Our phones and social media are often the biggest distractions. We check our phones an upward of 80 times a day, and we spend hours on them after we’ve unlocked. Try using apps like Moment or the iPhone feature Screen Time to track your usage. The numbers are alarming and sure to scare you off your device. If you’re able to, put your device on Do Not Disturb, or limit yourself from your phone until designated phone usage time.
Setting goals for how long you’ll work is foolproof for most distractions. Figure out a solid stopping point in your work — finishing a part of the campaign, sending an email or editing a first draft — and don’t let anything distract you until you’ve reached the point. When you’re done, reward yourself with limited distraction time: games on your phone, a quick trip to the kitchen for a snack or a chat with a work friend.
Even if you know what goals you want to achieve, you can’t start to achieve them efficiently if you don’t plan first. While you want to throw your all into your dreams and ideas, it’s easy to find yourself overwhelmed and all over the place without a plan.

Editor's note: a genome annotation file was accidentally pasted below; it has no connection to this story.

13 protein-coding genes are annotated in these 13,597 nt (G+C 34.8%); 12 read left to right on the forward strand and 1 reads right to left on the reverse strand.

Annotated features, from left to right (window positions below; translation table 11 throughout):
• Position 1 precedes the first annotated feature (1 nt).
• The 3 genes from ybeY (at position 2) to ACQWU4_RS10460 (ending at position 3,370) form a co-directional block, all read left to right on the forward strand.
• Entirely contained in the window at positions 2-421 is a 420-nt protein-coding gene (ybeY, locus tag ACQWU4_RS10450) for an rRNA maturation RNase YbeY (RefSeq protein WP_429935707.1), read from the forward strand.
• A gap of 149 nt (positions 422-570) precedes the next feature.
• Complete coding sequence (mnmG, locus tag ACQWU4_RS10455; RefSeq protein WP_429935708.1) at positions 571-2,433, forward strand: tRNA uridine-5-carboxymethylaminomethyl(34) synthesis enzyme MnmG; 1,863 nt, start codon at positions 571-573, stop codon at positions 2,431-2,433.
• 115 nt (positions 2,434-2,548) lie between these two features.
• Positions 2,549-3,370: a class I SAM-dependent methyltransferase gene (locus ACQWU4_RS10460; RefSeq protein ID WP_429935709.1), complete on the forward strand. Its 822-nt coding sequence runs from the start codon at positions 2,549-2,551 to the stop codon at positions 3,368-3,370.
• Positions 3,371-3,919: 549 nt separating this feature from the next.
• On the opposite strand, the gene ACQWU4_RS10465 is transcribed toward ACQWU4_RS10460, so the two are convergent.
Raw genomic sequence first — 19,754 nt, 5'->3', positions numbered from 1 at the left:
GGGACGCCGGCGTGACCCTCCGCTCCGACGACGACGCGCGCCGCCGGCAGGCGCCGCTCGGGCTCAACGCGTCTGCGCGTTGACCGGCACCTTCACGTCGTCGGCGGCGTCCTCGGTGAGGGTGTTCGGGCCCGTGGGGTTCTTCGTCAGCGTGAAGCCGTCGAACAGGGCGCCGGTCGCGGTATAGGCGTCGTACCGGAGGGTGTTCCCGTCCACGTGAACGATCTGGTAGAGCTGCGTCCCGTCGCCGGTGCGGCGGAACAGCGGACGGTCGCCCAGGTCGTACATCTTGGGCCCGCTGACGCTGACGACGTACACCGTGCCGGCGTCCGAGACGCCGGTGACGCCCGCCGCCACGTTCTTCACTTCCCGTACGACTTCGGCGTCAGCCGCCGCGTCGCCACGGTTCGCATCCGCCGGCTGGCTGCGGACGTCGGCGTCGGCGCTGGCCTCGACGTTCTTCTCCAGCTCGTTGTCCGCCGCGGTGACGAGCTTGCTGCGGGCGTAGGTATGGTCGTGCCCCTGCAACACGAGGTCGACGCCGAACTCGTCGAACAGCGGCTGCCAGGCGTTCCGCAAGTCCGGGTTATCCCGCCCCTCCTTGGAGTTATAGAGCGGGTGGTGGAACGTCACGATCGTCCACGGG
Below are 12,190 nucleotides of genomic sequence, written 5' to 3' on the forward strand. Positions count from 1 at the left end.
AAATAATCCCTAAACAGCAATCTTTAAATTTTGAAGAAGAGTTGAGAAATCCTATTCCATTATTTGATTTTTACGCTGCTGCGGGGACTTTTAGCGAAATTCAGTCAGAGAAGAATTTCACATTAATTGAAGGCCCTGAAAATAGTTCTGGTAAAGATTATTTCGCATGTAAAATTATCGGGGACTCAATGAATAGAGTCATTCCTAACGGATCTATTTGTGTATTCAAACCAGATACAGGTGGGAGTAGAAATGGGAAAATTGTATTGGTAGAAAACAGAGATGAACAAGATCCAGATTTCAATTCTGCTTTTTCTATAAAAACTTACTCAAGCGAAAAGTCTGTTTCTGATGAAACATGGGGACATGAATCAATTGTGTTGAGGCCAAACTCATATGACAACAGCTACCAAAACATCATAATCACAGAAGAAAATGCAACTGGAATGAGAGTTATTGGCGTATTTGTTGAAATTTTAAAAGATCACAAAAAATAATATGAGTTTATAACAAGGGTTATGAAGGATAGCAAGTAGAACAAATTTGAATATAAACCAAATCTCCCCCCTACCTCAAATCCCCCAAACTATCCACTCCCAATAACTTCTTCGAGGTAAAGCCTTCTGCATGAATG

Deadlines are extremely important when it comes to getting the job done in time. Before planning any of your work, make sure you schedule and plan your deadlines. If there isn’t a deadline for the project, make one for yourself. If there is, make your own pseudo-deadline so you have ample time to review and polish your work.
Once you have your deadline(s), start to plan your work schedule based on the time needed to complete each step of the project. If you can plan what you need to do on a certain day, you can hold yourself accountable on the calendar. Make sure to allow yourself enough time to complete every portion of the project with a little leeway — you don’t want to leave yourself stranded if something takes a little bit longer than expected.